This is one of those films that started out as one project and ended up a completely different one, because the filmmaker was able to continue working with their subject as the context around their work changed dramatically, which makes it all the more delicious. The project started when David Schisgall, a friend of Nina Davenport from college, directed a piece for MTV, “True Life: I’m Living in Iraq,” about young people living in Iraq. The piece focused mostly on American soldiers, however, it also featured seven minutes about Muthana Mohmed, a young Iraqi film student who was desperate to go to Hollywood. Actor and director Liev Schreiber saw the piece and was moved. He contacted Schisgall with the idea that he’d like to give Muthana an opportunity to come to work with him as an intern on “Everything is Illuminated,” a film Schreiber was going to direct in the Czech Republic.
Nina Davenport and Muthana Mohmed
Schisgall thought that Muthana’s experience might make for an interesting documentary, so he hired Davenport to make a film about Muthana working on the set of the film. This might have been an ordinary behind-the-scenes movie worthy of a DVD extra, however, when Davenport arrived on the set of “Everything is Illumniated” she quickly realized that this was not going to be a straightforward piece about an intern working on a Hollywood movie. Director Liev Schreiber and producer Peter Saraf had all sorts of expectations of what Muthana would accomplish on the set of “Everything is Illumniated,” which in the end were unrealistic; at the same time Muthana was not much different than the average middle-class kid unsure of what they want while being caught in a very unfamiliar situation. I don’t want to give too much away about the story itself, because I had a chance to see the film only knowing this setup, and I really enjoyed the journey not having any idea how the story was going to end. It’s really delightful to be able to see the movie that way, the film unfolds like life itself.
Nina Davenport, who was Ross McElwee’s student at Harvard, follows her teacher in the tradition of personal documentary filmmaking, and it really works in this film. What starts out as a straightforward behind-the-scenes piece, ends up becoming a personal film for Davenport. Her camera is at once gentle and probing, talking us along the ups and downs of the relationship between subject and filmmaker. In an era in which so many people are making films about themselves without an observer providing perspective, Operation: Filmmaker demonstrates once again why we benefit from seeing a dialog between subject and filmmaker. What makes the film so interesting is seeing a life honestly portrayed from the perspective of a third party who at the same time is closely involved in the life of the subject, and yet a different person who in the end can only observe, capturing both the things that make the subject attractive to us, as well as the things that we may not like about the subject. In the end, Muthana comes across as very human, and whatever we may not like about his character, we must recognize as characteristics about ourselves. As Anais Nin once wrote, “we don’t see people as they are, we see people as we are.” This film provides an eloquent visual manifestation of Nin’s oft quoted phrase.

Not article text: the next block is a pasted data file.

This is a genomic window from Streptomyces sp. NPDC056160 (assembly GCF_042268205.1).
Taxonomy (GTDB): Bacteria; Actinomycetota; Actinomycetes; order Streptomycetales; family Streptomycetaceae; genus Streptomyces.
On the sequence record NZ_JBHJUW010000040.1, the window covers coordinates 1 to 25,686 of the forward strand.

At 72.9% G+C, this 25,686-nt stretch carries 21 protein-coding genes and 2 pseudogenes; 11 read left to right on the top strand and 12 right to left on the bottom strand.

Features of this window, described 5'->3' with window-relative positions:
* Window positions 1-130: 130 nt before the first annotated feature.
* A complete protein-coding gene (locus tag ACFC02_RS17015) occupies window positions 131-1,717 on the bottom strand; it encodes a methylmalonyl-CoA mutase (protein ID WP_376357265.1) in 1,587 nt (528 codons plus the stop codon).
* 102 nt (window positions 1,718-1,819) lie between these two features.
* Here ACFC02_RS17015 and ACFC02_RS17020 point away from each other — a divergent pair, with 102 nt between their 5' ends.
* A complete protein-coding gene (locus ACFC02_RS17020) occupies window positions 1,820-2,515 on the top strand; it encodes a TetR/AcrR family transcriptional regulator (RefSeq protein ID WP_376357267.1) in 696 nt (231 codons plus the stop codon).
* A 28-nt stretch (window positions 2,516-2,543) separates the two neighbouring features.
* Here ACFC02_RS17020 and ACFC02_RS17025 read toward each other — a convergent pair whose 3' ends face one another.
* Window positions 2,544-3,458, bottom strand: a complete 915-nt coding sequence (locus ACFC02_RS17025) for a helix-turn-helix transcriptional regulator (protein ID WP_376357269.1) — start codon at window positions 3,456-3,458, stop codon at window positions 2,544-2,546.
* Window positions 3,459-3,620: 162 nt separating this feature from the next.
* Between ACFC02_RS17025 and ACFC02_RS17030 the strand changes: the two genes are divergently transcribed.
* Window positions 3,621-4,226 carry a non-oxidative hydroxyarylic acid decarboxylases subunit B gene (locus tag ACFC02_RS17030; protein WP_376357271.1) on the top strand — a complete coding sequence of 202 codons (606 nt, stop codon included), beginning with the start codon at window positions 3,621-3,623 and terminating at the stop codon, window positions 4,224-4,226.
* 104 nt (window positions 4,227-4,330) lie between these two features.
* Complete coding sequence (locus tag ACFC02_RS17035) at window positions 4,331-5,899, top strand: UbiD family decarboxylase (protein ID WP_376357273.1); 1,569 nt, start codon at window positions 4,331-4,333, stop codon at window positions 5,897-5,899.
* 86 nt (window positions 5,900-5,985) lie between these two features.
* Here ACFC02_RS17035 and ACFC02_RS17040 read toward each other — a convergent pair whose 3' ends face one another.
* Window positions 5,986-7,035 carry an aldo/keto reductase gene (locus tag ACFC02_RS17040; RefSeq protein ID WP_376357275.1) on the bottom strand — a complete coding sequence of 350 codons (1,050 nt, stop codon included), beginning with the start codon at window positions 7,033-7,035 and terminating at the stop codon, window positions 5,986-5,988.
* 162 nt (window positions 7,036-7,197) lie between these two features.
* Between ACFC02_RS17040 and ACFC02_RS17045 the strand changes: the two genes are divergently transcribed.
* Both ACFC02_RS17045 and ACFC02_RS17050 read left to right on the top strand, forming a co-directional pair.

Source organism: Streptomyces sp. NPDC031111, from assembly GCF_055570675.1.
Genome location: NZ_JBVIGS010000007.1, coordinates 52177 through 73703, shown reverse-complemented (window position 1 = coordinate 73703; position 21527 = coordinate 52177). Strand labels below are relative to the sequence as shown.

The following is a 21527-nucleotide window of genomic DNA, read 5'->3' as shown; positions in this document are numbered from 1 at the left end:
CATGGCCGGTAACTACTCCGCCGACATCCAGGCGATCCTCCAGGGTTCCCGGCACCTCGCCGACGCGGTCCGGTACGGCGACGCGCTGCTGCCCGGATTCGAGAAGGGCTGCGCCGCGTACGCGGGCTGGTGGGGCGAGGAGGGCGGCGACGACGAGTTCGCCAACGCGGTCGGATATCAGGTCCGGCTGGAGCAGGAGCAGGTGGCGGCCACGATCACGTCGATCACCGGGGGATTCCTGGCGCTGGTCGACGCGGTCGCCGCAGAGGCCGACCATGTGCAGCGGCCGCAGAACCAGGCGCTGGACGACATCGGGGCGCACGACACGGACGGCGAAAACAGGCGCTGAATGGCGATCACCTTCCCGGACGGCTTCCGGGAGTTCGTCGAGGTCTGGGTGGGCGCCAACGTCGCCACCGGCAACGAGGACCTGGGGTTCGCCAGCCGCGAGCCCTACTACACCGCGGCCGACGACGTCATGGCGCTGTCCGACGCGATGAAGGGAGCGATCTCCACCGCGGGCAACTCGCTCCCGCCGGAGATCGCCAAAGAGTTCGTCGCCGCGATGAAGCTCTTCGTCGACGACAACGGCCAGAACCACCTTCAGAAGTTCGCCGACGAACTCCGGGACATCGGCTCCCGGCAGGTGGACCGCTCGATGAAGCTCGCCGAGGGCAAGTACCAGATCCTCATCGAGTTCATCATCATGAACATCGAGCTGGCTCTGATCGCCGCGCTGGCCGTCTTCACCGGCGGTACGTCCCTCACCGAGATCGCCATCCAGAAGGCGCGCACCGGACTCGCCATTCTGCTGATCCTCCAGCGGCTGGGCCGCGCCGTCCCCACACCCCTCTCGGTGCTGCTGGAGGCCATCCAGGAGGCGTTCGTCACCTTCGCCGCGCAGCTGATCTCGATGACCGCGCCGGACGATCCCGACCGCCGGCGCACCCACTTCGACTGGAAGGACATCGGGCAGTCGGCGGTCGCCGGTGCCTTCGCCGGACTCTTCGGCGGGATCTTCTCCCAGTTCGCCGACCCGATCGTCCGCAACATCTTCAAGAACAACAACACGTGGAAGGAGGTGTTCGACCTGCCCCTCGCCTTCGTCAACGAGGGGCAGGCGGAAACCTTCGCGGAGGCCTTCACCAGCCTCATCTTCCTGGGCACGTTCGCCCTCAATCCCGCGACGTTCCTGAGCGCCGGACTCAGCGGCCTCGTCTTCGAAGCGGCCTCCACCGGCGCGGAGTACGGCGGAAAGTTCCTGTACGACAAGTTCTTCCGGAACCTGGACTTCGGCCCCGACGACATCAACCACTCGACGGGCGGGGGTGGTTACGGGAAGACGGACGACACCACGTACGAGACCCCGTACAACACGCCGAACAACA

This richly observed and well edited film goes beyond the events unfolding in front of the camera to tell a larger story about ourselves and relationships with others. Part of what makes this such an interesting film to watch is that Davenport reveals her struggle to make the film, during the Q&A session after the screening she said, “I felt I was in an abusive relationship, but it was not the man, it was the movie.” And while some will see this film as an allegory for our involvement in Iraq, in the end it’s a more universal story about expectations of others and what happens when those expectations don’t meet up with reality.
A list of upcoming screenings is available on the films website.